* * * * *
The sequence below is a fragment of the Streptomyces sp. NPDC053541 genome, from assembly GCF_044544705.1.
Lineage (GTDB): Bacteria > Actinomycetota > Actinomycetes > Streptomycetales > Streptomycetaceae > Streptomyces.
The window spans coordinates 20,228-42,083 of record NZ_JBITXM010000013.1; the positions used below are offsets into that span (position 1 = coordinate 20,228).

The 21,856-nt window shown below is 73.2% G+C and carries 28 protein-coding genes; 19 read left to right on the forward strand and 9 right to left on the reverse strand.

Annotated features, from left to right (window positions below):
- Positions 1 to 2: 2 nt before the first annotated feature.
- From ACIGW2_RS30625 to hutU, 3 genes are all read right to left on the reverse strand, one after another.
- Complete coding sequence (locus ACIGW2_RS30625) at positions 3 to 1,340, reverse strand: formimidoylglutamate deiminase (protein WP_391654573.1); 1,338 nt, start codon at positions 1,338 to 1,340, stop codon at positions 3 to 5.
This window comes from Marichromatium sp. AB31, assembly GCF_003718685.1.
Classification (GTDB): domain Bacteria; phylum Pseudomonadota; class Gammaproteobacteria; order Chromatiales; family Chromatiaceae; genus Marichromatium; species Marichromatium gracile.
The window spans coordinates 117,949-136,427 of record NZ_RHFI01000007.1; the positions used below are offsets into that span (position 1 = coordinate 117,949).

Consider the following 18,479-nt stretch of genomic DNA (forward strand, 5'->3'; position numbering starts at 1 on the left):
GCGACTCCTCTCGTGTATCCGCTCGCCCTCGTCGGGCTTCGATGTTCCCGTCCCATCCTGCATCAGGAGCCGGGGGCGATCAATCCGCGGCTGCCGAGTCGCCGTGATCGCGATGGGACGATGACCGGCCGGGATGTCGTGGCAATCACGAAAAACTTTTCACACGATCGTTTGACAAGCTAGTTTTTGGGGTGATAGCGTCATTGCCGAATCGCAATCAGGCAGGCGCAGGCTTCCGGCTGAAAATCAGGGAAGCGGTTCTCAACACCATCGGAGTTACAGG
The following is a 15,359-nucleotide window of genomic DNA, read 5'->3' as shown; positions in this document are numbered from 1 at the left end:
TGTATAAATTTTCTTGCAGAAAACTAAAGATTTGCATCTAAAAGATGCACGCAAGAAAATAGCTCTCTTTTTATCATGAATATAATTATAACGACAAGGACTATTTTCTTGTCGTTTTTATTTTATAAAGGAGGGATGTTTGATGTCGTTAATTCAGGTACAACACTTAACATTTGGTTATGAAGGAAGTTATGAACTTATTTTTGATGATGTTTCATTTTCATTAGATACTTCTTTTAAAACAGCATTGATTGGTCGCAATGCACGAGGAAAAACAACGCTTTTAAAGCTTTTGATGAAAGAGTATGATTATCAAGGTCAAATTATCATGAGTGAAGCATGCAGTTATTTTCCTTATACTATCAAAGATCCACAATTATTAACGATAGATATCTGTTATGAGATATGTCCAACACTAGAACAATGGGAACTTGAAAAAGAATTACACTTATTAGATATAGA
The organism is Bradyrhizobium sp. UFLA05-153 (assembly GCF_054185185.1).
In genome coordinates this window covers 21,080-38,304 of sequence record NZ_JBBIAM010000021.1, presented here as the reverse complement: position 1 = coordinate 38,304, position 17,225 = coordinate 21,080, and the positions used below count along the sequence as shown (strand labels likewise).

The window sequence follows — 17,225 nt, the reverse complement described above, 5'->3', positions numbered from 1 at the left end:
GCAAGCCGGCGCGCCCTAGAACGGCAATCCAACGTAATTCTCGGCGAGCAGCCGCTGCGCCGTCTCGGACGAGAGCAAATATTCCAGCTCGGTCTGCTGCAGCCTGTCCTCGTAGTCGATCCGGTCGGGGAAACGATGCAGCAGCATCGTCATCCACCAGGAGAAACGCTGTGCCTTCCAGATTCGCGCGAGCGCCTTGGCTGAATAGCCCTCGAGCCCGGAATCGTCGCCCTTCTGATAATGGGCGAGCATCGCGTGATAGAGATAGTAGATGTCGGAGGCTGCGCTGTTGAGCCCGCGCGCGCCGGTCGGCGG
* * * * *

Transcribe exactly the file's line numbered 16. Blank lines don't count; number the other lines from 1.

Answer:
The organism is Bradyrhizobium sp. UFLA05-153 (assembly GCF_054185185.1).